6. An improved health care system will probably result in somewhat reduced salaries for doctors, somewhat decreased profits for drug companies (at least until they stop charging Americans more than Canadians), and a somewhat greater focus on preventative care than on expensive high tech procedures.

This is getting to be kind of long. Let me say just two more things. One, I like the current system, as it produces the best care in the world (for people that can afford it). I worry that the improvements outlined above might somewhat slow the process of R&D, but there's no good reason for that to be the case. Two, as I said in a previous post, expanding health care coverage will benefit companies by getting them out of the business of providing health care coverage.

All for now.
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Old 01-19-2004, 11:36 AM   #13 (permalink)
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In response to above, a few things I don't like about the Democratic party.

1. Hippies. If I went to a Democratic central committee meeting in San Francisco, I might not feel at home! I'm from Arkansas, which is the most solidly conservative Democratic state around. (We'll probably go Red this year, but our entire state government is controlled by the state Democratic party)

2. Excessive political correctness. For a great example, see the controversy over the new Mel Gibson life of Christ movie (I think it's called Passion).

3. I'm wishy washy on affirmative action. On balance, I'm opposed, but only slightly so. Racism is still alive and well, but subtle.

4. On censorship, I'm opposed to just about all kinds. In my mind, the uber-conservative kind of censorship is worse, and the kind I seem to hear about more.
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Old 01-19-2004, 10:50 PM   #14 (permalink)
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most of us are democrats because we rather not be republicans

i dont think i could ever look in myself in the mirror if i became a republican, a democrat is fairly disgraceful but more harmless
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Old 01-20-2004, 12:38 PM   #15 (permalink)
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When I first registered to vote, I was a Republican. I grew up in conservative Arizona and while my father was/is a stauch FDR Democrat, my environment and associates led me to be a Republican. As time went on, and I became a student of politics and life I began to find that while I liked the fiscal conservatism of the GOP, I did not agree with the social, environmental and "states-rights when it suits us" philosophy(my opinion). I, like many people, tend to be fiscally conservative and socially liberal. This is a tough situation to find yourself in. I believe that in a country that is as truely fortuate as this one, we can and should help take care of each other and our planet. I realize that may sound a little bit like a Green Party member, but I think it is true.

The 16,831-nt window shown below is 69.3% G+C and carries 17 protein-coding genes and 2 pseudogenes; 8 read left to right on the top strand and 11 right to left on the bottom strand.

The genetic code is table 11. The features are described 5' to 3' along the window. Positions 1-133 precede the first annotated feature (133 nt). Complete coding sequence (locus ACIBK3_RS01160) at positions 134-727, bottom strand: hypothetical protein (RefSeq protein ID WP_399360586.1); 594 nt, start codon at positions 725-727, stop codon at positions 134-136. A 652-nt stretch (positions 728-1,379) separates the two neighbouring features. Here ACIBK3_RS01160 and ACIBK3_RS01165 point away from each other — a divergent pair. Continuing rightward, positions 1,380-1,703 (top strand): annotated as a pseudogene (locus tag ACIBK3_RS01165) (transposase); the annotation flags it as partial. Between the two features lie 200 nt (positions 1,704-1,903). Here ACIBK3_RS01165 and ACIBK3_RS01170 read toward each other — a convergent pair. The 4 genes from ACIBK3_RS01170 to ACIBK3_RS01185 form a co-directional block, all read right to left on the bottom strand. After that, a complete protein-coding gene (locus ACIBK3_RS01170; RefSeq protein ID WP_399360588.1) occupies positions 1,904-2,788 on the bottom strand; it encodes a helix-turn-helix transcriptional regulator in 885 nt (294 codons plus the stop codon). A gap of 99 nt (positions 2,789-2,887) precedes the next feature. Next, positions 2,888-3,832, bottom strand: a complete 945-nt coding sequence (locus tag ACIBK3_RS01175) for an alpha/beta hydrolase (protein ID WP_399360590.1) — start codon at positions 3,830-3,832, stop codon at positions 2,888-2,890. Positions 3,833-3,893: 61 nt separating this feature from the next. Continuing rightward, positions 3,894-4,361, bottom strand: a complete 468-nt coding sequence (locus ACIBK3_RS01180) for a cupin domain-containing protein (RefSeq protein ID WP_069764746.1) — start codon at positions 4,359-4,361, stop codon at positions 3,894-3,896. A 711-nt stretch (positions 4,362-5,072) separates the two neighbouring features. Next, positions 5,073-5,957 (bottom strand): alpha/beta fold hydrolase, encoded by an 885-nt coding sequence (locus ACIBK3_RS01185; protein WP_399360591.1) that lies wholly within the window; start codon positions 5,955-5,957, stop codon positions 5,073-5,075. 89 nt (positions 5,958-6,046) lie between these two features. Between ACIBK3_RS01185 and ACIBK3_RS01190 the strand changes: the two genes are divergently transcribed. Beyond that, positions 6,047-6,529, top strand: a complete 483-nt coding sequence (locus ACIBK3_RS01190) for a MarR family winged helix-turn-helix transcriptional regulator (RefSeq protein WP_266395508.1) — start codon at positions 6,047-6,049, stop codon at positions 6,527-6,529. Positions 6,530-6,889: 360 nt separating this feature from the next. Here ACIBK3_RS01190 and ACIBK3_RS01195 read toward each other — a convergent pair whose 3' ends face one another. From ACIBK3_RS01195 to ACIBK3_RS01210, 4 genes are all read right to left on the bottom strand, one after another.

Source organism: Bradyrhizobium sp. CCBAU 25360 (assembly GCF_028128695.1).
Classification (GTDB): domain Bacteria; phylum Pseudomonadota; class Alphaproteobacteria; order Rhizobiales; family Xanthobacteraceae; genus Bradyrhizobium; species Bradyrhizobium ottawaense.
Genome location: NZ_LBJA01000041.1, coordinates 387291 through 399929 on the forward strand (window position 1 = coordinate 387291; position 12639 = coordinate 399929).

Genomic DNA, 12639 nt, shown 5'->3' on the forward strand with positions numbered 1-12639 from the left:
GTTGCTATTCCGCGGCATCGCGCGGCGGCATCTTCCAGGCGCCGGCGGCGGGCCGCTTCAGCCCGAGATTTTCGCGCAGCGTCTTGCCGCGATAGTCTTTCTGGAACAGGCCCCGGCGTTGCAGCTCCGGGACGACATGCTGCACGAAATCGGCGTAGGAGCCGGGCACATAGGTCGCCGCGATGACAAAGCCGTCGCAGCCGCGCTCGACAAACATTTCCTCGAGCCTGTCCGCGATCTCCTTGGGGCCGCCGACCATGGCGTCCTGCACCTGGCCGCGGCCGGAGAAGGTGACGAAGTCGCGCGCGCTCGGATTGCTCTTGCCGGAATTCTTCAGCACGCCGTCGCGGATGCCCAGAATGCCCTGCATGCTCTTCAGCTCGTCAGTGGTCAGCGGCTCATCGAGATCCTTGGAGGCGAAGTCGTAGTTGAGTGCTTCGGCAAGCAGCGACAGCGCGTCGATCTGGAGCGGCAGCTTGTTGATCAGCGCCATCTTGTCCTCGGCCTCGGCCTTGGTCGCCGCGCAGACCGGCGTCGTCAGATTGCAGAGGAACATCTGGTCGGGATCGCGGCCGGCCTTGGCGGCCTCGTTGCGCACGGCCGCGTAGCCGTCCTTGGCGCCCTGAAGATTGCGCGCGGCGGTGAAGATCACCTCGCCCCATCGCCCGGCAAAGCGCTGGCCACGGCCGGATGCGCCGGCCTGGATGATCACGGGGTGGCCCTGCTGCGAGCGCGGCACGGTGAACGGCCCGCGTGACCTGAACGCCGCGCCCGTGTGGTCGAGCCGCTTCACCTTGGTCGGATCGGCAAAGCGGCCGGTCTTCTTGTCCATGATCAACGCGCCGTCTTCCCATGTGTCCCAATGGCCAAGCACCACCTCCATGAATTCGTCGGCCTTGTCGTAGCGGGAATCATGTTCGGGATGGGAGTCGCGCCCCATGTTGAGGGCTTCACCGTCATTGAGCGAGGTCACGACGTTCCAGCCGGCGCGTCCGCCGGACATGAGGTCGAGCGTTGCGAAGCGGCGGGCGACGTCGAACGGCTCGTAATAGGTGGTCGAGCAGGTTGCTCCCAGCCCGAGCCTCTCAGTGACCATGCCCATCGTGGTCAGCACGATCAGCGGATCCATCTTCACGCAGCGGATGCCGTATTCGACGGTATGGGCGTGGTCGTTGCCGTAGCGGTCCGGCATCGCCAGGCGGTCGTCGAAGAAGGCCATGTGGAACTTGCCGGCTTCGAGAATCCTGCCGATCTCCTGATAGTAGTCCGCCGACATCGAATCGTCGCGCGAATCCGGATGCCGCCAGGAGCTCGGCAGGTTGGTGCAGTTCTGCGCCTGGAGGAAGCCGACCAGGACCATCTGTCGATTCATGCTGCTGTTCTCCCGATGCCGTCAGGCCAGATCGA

Why am I a Democrat? Because I feel that as a party, its views and goals are the one's that will benefit our nation and in turn, the world, the most.

But I still vote for the candidate. (Bush in 88, Clinton in 92 & 96, Gore in 00, in AZ I have voted for McCain twice (but you should see the schucks that have run against him.)
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Old 01-20-2004, 01:24 PM   #16 (permalink)
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Quote:
Originally posted by Ustwo
Do you have a source for this? This isn't a challange, I'd like to read it.
http://www.ncbi.nlm.nih.gov/entrez/q...&dopt=Abstract

Quote:
In 1999, health administration costs totaled at least 294.3 billion dollars in the United States, or 1,059 dollars per capita,...
That's in 1999.

US per capita GDP of $37,600 (2002)
1059 / 37600 = 2.8%
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Old 01-20-2004, 02:15 PM   #17 (permalink)